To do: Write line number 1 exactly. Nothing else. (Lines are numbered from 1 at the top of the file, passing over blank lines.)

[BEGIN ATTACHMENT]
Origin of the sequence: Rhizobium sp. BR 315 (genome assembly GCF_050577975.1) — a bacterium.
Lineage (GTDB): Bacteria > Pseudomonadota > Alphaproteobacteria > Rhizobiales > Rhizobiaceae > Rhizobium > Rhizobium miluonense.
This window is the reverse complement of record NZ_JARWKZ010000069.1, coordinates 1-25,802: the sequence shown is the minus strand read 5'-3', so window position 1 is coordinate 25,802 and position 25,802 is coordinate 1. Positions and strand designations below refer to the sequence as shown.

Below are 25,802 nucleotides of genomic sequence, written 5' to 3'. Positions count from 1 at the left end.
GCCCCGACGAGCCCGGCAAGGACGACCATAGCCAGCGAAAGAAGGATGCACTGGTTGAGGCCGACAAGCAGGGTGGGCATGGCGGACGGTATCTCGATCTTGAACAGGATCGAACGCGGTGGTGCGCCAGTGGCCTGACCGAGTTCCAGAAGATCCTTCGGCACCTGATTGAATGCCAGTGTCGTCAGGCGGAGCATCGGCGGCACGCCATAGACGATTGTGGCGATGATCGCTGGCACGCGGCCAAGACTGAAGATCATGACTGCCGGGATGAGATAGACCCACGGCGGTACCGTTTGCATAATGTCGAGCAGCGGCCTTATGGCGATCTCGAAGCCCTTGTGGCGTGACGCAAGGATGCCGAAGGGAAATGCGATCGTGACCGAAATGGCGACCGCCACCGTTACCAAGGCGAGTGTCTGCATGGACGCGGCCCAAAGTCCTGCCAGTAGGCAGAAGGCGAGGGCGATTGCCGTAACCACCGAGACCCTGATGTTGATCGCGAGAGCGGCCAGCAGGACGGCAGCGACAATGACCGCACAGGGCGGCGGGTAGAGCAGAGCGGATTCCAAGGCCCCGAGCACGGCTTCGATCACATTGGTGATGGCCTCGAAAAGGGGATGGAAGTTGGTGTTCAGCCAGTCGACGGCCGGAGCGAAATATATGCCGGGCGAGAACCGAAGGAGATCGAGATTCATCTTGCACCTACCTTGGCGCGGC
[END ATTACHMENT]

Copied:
Origin of the sequence: Rhizobium sp. BR 315 (genome assembly GCF_050577975.1) — a bacterium.